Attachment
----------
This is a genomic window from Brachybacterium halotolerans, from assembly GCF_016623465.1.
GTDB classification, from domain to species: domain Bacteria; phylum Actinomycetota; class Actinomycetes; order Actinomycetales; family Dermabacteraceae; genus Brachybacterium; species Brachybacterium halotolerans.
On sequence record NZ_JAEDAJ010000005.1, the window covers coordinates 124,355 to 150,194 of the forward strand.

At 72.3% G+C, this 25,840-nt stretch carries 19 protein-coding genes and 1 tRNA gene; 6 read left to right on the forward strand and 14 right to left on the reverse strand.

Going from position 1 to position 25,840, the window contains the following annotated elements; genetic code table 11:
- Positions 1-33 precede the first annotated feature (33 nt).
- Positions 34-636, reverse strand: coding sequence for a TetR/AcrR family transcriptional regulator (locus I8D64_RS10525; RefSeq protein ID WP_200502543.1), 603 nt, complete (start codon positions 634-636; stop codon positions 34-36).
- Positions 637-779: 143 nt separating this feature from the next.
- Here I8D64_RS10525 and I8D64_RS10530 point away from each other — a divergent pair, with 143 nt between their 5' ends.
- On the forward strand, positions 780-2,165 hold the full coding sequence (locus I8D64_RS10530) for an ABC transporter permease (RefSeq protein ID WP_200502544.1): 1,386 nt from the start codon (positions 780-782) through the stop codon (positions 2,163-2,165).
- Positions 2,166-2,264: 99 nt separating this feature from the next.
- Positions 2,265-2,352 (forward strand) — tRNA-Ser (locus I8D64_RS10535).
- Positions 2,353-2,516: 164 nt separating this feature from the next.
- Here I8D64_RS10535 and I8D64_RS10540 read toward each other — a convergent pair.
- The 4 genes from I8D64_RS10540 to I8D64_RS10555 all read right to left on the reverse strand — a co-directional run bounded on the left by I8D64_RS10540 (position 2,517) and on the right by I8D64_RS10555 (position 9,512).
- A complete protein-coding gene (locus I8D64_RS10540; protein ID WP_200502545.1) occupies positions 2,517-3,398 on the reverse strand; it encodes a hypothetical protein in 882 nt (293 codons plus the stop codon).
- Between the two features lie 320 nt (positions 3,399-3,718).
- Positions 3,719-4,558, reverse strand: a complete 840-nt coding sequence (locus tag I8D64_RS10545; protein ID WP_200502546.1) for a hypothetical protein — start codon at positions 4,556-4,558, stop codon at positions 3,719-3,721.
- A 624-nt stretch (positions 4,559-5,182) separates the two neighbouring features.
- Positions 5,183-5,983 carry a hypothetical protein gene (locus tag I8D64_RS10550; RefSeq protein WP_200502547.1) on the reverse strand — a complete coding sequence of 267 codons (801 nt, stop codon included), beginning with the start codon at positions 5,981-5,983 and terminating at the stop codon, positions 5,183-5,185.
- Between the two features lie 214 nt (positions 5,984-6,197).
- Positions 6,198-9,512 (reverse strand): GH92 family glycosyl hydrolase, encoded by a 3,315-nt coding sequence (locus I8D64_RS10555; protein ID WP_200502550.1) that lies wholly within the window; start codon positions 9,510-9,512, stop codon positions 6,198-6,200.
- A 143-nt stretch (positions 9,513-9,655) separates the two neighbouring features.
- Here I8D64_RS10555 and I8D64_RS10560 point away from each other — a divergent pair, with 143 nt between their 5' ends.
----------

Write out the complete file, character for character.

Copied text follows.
This is a genomic window from Brachybacterium halotolerans, from assembly GCF_016623465.1.
GTDB classification, from domain to species: domain Bacteria; phylum Actinomycetota; class Actinomycetes; order Actinomycetales; family Dermabacteraceae; genus Brachybacterium; species Brachybacterium halotolerans.
On sequence record NZ_JAEDAJ010000005.1, the window covers coordinates 124,355 to 150,194 of the forward strand.

At 72.3% G+C, this 25,840-nt stretch carries 19 protein-coding genes and 1 tRNA gene; 6 read left to right on the forward strand and 14 right to left on the reverse strand.

Going from position 1 to position 25,840, the window contains the following annotated elements; genetic code table 11:
- Positions 1-33 precede the first annotated feature (33 nt).
- Positions 34-636, reverse strand: coding sequence for a TetR/AcrR family transcriptional regulator (locus I8D64_RS10525; RefSeq protein ID WP_200502543.1), 603 nt, complete (start codon positions 634-636; stop codon positions 34-36).
- Positions 637-779: 143 nt separating this feature from the next.
- Here I8D64_RS10525 and I8D64_RS10530 point away from each other — a divergent pair, with 143 nt between their 5' ends.
- On the forward strand, positions 780-2,165 hold the full coding sequence (locus I8D64_RS10530) for an ABC transporter permease (RefSeq protein ID WP_200502544.1): 1,386 nt from the start codon (positions 780-782) through the stop codon (positions 2,163-2,165).
- Positions 2,166-2,264: 99 nt separating this feature from the next.
- Positions 2,265-2,352 (forward strand) — tRNA-Ser (locus I8D64_RS10535).
- Positions 2,353-2,516: 164 nt separating this feature from the next.
- Here I8D64_RS10535 and I8D64_RS10540 read toward each other — a convergent pair.
- The 4 genes from I8D64_RS10540 to I8D64_RS10555 all read right to left on the reverse strand — a co-directional run bounded on the left by I8D64_RS10540 (position 2,517) and on the right by I8D64_RS10555 (position 9,512).
- A complete protein-coding gene (locus I8D64_RS10540; protein ID WP_200502545.1) occupies positions 2,517-3,398 on the reverse strand; it encodes a hypothetical protein in 882 nt (293 codons plus the stop codon).
- Between the two features lie 320 nt (positions 3,399-3,718).
- Positions 3,719-4,558, reverse strand: a complete 840-nt coding sequence (locus tag I8D64_RS10545; protein ID WP_200502546.1) for a hypothetical protein — start codon at positions 4,556-4,558, stop codon at positions 3,719-3,721.
- A 624-nt stretch (positions 4,559-5,182) separates the two neighbouring features.
- Positions 5,183-5,983 carry a hypothetical protein gene (locus tag I8D64_RS10550; RefSeq protein WP_200502547.1) on the reverse strand — a complete coding sequence of 267 codons (801 nt, stop codon included), beginning with the start codon at positions 5,981-5,983 and terminating at the stop codon, positions 5,183-5,185.
- Between the two features lie 214 nt (positions 5,984-6,197).
- Positions 6,198-9,512 (reverse strand): GH92 family glycosyl hydrolase, encoded by a 3,315-nt coding sequence (locus I8D64_RS10555; protein ID WP_200502550.1) that lies wholly within the window; start codon positions 9,510-9,512, stop codon positions 6,198-6,200.
- A 143-nt stretch (positions 9,513-9,655) separates the two neighbouring features.
- Here I8D64_RS10555 and I8D64_RS10560 point away from each other — a divergent pair, with 143 nt between their 5' ends.